Your body has a variety of ways (senses) to detect energy.

  • Your eyes perceive certain frequencies of electromagnetic waves as light.
  • Your ears perceive certain frequencies of longitudinal waves as sound.
  • Your skin, mouth and tongue can perceive thermal energy as hot or cold.

What a magnificent energy sensing instrument you are!

Conduction, Convection, Radiation - How Heat Travels

See how heat can travel via conduction, convection, radiation

  • Identify ways heat is produced and that heat moves from one object to another ST2-6PW
  • Describe everyday interactions between objects that result from contact and non-contact forces ST2-7PW
  • How can heat move from one object to another. (ACSSU049)
    • observe the effects of heat moving from one object to another, eg the feeling when hands are placed in warm or cold water
  • How many ways can heat be produced
    • Identify some different ways in which heat is produced in the classroom, eg by electricity, burning (chemical) and friction (motion)
  • Describe how people use scientific knowledge in their work and everyday life to control the movement of heat from one object to another, eg a pot holder, insulated bags or thermos CCT

For an explicit, detailed explanation of heat and temperature, visit The Physics Classroom - 1)


HEAT VERSUS TEMPERATURE

HINTS

  • Temperature is the degree of hotness (average quality of hotness of all molecules )
  • Heat is energy in transit (measured in joules). Heat transfer will always alter the temperature of an object. Heat is the total quantity of hotness (total amount of hotness for all of the molecules)

Video 1. Bill Nye - Heat (2min)


Still a bit confused about the difference between heat and temperature?

Imagine that you are standing by a highway , measuring the speed of passing vehicles. The average speed (average amount of movement) of all of the vehicles would be like temperature the average amount that all of the molecules are moving. If all of the vehicles were to crash into a concrete wall at the end of the freeway, then the total amount of energy transferred from the trucks into the wall as a result of all of those collisions would be more like the amount of heat. For more (scientific) detail, see Heat - The Physics Classroom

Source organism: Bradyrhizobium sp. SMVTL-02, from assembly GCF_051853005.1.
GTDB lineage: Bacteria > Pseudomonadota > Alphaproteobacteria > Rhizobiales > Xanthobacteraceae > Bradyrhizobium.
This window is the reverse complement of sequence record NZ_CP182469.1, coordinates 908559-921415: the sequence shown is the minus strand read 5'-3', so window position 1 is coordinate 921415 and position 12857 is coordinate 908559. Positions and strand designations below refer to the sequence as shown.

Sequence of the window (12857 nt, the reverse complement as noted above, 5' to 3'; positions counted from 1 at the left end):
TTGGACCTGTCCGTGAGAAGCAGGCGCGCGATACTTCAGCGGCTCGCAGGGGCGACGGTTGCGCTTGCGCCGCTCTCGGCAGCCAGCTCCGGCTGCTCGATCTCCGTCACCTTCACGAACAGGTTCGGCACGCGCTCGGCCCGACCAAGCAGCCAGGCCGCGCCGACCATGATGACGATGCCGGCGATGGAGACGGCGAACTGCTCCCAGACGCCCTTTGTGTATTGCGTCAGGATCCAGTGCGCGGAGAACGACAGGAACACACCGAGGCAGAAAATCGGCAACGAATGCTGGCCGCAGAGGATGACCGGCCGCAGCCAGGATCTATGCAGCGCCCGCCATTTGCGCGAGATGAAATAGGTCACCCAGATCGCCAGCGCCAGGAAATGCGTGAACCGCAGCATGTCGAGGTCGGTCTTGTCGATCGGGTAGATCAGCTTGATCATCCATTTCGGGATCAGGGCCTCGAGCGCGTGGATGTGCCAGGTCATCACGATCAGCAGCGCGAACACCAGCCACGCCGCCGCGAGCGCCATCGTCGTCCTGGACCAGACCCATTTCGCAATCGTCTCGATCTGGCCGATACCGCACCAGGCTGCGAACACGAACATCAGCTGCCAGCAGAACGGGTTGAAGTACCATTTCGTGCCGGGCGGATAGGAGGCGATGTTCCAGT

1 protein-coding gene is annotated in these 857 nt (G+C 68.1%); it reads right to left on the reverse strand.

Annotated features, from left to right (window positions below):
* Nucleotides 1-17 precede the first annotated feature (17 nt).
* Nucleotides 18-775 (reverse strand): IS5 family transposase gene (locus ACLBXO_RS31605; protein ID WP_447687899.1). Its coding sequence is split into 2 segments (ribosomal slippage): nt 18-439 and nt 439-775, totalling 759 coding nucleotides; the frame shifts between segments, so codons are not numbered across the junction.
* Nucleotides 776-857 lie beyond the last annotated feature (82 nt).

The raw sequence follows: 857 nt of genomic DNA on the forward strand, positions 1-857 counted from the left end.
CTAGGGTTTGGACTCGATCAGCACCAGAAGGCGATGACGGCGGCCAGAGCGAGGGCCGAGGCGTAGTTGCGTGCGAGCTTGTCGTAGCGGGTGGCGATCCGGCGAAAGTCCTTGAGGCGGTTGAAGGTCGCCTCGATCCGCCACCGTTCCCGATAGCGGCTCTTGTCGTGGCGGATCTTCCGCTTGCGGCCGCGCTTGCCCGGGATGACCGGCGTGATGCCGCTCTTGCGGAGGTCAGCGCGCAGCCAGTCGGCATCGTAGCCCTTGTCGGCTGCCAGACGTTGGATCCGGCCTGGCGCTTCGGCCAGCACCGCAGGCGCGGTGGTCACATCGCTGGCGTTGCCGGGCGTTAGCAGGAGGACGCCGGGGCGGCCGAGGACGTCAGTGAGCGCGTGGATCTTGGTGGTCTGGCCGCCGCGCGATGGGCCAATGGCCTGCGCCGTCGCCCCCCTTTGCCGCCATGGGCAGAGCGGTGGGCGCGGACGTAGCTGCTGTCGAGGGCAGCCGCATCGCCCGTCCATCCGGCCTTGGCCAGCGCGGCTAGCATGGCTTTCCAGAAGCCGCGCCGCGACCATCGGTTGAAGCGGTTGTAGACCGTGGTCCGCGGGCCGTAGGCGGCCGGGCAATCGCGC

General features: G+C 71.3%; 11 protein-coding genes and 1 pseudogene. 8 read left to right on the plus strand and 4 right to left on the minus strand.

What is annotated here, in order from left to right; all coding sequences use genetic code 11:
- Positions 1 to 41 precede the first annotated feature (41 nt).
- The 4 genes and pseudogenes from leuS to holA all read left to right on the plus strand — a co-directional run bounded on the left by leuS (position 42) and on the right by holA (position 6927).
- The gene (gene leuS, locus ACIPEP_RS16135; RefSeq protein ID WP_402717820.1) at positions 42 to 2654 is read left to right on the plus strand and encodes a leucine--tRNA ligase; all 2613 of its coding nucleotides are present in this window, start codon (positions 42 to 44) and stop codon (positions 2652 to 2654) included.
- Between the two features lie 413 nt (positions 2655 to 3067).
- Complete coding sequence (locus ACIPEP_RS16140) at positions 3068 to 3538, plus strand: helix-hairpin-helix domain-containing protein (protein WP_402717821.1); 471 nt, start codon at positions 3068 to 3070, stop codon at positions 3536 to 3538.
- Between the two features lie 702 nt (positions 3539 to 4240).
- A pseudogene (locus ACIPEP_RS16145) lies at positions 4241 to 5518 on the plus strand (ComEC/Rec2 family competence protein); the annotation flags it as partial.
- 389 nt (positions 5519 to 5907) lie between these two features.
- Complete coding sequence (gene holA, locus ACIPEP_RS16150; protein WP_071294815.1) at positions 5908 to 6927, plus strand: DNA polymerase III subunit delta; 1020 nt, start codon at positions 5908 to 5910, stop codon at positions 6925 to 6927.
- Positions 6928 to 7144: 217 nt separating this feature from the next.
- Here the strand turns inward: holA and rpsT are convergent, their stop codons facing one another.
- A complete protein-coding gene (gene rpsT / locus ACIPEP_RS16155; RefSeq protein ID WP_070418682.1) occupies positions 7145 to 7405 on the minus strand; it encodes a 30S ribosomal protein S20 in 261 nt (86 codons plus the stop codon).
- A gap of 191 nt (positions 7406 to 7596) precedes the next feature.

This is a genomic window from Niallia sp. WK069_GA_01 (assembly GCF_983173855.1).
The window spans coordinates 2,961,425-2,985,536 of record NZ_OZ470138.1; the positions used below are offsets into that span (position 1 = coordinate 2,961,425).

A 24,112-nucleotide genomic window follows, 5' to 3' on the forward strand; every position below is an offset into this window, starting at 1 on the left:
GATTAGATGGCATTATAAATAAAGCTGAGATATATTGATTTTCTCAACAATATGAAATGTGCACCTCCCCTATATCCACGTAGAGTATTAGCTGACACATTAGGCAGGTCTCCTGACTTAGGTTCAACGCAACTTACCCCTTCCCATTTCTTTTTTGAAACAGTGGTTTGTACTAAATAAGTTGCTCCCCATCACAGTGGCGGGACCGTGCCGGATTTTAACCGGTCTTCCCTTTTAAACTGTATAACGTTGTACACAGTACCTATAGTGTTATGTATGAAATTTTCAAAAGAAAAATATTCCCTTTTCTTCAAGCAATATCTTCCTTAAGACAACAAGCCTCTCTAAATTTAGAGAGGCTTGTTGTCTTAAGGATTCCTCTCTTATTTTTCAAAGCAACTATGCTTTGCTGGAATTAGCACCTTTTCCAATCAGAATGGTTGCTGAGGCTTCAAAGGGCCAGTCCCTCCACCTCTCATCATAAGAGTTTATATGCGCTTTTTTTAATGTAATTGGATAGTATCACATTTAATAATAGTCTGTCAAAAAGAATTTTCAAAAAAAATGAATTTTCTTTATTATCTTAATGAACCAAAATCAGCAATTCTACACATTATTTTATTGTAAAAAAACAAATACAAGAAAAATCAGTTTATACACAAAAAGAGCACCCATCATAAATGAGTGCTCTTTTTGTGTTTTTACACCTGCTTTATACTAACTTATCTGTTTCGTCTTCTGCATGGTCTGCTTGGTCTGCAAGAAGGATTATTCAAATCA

In thermodynamics, heat is a type of energy transfer in which energy flows from a warmer substance or object to a colder one. It can be defined as the total amount of transferred energy excluding any macroscopic work that was done and any transfer of part of the object itself. 2)


Video 1. Eureka - Heat Versus Temperature


How heat can travel from one place to another in three main ways.

Video 1. Heat - Conduction, Convection & Radiation

  • IF YOUTUBE FAILS, TRY VIEWPURE:Viewpure


Video: Veritasium - Misconceptions About Temperature (4min)

  • IF UNABLE TO ACCESS YOUTUBE VIDEO, TRY:Viewpure


LINKS TO RELATED QUESTIONS, ANSWERS & RESOURCES:

The on-line HEAT QUIZ should be completed on commencement of the course and may be completed one or more times for pre and post-test use.

  • When the HEAT QUIZ has been completed, students are sent results by email.
  • In the email, there is a link for more information, activities and experiments to help the student understand more about each question and the answer.
  • Students are encouraged to investigate, ask questions and design their own experiments.


https://www.youtube.com/watch?time_continue=327&v=HnqbQVPKldk

Video: Bill Nye -Heat video for a rainy afternoon (22min)

  • IF UNABLE TO ACCESS YOUTUBE VIDEO, TRY:Viewpure


ADVANCED

REFERENCES

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2018/heat/home.txt · Last modified: 25/06/2019/ 19:46 (external edit)